Principal Investigator(s): Bengtson, Vern L., University of Southern California-Los Angeles
The Longitudinal Study of Generations (LSOG), initiated in 1971, began as a survey of intergenerational relations among 300 three-generation California families: grandparents (then in their sixties), middle-aged parents (then in their early forties), and grandchildren (then aged 15 to 26). The study broadened in 1991 and now includes a fourth generation, the great-grandchildren of these same families. The LSOG, with a fully elaborated generation-sequential design, allows comparisons of sets of aging parents and children at the same stage of life but during different historical periods. These comparisons make possible the investigation of the effects of social change on inter-generational solidarity or conflict across 35 years and four generations, as well as effects of social change on the ability of families to buffer stressful life transitions (aging, divorce and remarriage, higher female labor force participation, changes in work and the economy, and possible weakening of family norms of obligation), and the effects of social change on the transmission of values, resources, and behaviors across generations. The study also examines how intergenerational relationships influence individuals' well-being as they transition across the life course from early, to middle, to late adulthood. The LSOG contains information on family structure, household composition, affectual solidarity and conflict, values, attitudes, behaviors, role importance, marital relationships, health and fitness, mental health and well-being, caregiving, leisure activities, and life events and concerns. Demographic variables include age, sex, income, employment status, marital status, socioeconomic history, education, religion, ethnicity, and military service.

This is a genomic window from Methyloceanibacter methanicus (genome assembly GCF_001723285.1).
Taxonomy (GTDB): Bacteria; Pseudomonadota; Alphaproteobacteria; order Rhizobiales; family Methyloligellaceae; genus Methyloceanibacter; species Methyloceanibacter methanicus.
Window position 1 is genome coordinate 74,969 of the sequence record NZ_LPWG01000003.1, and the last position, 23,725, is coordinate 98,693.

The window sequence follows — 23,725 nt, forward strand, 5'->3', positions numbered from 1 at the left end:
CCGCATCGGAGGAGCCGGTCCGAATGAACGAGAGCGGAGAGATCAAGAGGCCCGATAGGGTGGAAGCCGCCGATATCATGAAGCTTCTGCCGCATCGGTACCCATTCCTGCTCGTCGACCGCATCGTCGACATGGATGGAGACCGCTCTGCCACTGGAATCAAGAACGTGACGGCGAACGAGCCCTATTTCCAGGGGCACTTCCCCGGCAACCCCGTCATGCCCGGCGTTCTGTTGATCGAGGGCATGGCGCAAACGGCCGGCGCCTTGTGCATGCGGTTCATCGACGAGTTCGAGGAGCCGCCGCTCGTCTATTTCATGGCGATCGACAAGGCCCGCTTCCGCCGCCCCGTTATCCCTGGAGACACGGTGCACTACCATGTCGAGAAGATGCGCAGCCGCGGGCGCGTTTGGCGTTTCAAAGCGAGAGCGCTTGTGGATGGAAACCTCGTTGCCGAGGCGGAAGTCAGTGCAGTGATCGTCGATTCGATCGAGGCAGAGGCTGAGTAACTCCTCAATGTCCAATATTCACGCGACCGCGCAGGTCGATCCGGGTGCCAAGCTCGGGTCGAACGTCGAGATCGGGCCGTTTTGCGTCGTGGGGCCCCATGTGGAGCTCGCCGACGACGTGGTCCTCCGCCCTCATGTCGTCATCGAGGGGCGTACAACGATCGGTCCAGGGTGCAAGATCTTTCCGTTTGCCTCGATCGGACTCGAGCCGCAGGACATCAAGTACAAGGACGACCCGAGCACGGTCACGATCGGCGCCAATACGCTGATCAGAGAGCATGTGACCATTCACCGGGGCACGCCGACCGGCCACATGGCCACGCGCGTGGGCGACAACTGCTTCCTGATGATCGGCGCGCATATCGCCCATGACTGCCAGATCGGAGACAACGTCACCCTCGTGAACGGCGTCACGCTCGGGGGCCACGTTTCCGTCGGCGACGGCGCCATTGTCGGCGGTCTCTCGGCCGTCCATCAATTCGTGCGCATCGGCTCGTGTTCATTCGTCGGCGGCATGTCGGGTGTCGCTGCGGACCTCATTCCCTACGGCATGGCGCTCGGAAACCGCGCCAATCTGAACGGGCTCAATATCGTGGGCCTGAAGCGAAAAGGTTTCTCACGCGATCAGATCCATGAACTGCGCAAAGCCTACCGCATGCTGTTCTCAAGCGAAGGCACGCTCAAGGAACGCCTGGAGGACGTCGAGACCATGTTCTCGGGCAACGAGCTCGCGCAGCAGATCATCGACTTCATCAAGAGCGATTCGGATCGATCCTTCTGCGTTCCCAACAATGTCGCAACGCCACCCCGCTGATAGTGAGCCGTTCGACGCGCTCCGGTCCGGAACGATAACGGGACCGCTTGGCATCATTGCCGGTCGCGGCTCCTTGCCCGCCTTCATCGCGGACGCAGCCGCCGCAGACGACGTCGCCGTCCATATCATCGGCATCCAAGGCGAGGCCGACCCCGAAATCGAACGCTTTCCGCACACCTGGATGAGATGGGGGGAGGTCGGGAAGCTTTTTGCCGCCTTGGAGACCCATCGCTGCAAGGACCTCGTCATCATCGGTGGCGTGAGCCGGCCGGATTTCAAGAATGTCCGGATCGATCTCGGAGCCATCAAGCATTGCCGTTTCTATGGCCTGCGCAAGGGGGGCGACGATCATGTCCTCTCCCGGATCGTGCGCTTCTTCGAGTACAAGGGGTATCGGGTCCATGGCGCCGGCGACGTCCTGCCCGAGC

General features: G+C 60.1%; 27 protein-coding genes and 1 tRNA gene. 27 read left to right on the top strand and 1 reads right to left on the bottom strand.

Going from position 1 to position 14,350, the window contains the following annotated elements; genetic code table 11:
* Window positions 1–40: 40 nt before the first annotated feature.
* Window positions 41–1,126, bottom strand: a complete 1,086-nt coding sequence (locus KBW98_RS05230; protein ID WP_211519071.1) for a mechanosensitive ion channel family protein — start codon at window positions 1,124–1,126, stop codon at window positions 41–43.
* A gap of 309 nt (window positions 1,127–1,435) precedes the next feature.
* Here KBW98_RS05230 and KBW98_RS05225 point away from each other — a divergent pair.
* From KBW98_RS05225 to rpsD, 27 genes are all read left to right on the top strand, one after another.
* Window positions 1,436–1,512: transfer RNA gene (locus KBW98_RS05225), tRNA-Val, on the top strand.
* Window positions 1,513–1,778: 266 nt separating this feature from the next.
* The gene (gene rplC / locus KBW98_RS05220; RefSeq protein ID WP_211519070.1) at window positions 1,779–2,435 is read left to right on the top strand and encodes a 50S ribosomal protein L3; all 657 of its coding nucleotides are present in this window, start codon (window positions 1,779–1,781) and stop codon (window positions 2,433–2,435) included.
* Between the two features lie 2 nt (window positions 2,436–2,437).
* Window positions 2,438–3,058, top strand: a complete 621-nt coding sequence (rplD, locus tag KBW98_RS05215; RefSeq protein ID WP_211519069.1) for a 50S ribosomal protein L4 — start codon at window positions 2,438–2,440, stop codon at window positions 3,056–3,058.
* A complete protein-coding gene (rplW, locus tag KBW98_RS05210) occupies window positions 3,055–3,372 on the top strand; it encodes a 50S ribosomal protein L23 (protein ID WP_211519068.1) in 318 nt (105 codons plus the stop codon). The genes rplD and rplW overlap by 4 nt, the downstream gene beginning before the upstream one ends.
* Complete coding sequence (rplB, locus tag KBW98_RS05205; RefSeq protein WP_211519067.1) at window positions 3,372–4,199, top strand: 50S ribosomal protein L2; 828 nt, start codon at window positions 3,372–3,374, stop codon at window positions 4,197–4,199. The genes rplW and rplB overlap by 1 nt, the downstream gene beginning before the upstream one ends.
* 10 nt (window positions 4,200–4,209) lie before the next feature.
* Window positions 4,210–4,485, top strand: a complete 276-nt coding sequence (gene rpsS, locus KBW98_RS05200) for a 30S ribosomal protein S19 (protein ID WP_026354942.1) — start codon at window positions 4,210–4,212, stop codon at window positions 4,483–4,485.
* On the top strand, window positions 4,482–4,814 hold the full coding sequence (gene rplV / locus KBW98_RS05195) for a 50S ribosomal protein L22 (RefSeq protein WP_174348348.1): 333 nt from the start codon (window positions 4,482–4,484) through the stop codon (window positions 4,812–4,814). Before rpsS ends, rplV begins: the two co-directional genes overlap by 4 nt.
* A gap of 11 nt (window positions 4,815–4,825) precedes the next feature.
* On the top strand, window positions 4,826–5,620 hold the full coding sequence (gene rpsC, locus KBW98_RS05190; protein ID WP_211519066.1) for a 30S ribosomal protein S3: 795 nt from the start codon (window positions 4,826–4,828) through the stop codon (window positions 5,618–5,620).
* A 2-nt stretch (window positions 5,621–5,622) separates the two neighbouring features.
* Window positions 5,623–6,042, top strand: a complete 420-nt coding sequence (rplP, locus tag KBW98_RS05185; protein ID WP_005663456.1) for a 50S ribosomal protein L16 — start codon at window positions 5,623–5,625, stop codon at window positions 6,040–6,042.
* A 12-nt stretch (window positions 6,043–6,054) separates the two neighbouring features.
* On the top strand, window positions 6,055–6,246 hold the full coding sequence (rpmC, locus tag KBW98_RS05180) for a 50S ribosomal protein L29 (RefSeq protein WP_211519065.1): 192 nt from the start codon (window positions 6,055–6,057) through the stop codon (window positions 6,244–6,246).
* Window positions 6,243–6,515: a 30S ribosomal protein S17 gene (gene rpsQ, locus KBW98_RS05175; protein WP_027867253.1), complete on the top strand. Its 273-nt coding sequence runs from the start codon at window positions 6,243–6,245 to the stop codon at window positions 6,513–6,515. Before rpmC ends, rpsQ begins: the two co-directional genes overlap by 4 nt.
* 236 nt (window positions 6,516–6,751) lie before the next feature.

These data are freely available.
Bengtson, Vern L. Longitudinal Study of Generations, 1971, 1985, 1988, 1991, 1994, 1997: [California]. ICPSR04076-v1. Ann Arbor, MI: Inter-university Consortium for Political and Social Research [distributor], 2009-03-03. http://doi.org/10.3886/ICPSR04076.v1
Persistent URL: http://doi.org/10.3886/ICPSR04076.v1
This study was funded by:
- United States Department of Health and Human Services. National Institutes of Health. National Institute on Aging (2R01AG00799-21A2)
Scope of Study
Subject Terms: activities of daily living, age, aging, caregivers, children, death, drug use, education, employment, ethnicity, family history, generations, grandchildren, grandparents, household composition, institutional care, intergenerational relations, interpersonal relations, life satisfaction, marital status, mental health, military service, parents, physical condition, political affiliation, race, religion, self concept, siblings
Smallest Geographic Unit: state
Date of Collection:
Unit of Observation: individuals
Universe: Families were drawn randomly from a subscriber list of 840,000 members of a California Health Maintenance Organization in Los Angeles.
Data Types: survey data
Sample: Families were recruited by enlisting a grandfather over the age of 60 who was part of a three-generation family that was willing to participate.
personal interviews, telephone interviews, self-enumerated questionnaires, and mailback questionnaires
Presence of Common Scales: Affectual Solidarity Reliability, Consensual Solidarity (Socialization), Associational Solidarity, Functional Solidarity, Intergenerational Social Support, Normative Solidarity, Familism, Structural Solidarity, Intergenerational Feelings of Conflict, Management of Conflict Tactics, Rosenberg Self-Esteem, Depression (CES-D), Locus of Control, Bradburn Affect Balance, Eysenck Extraversion/Neuroticism, Anxiety (Hopkins Symptom Checklist), Activities of Daily Living (IADL/ADL), Religious Ideology, Political Conservatism, Gender Role Ideology, Individualism/Collectivism, Materialism/Humanism, Work Satisfaction, Gilford-Bengtson Marital Satisfaction
Original ICPSR Release: 2005-02-25
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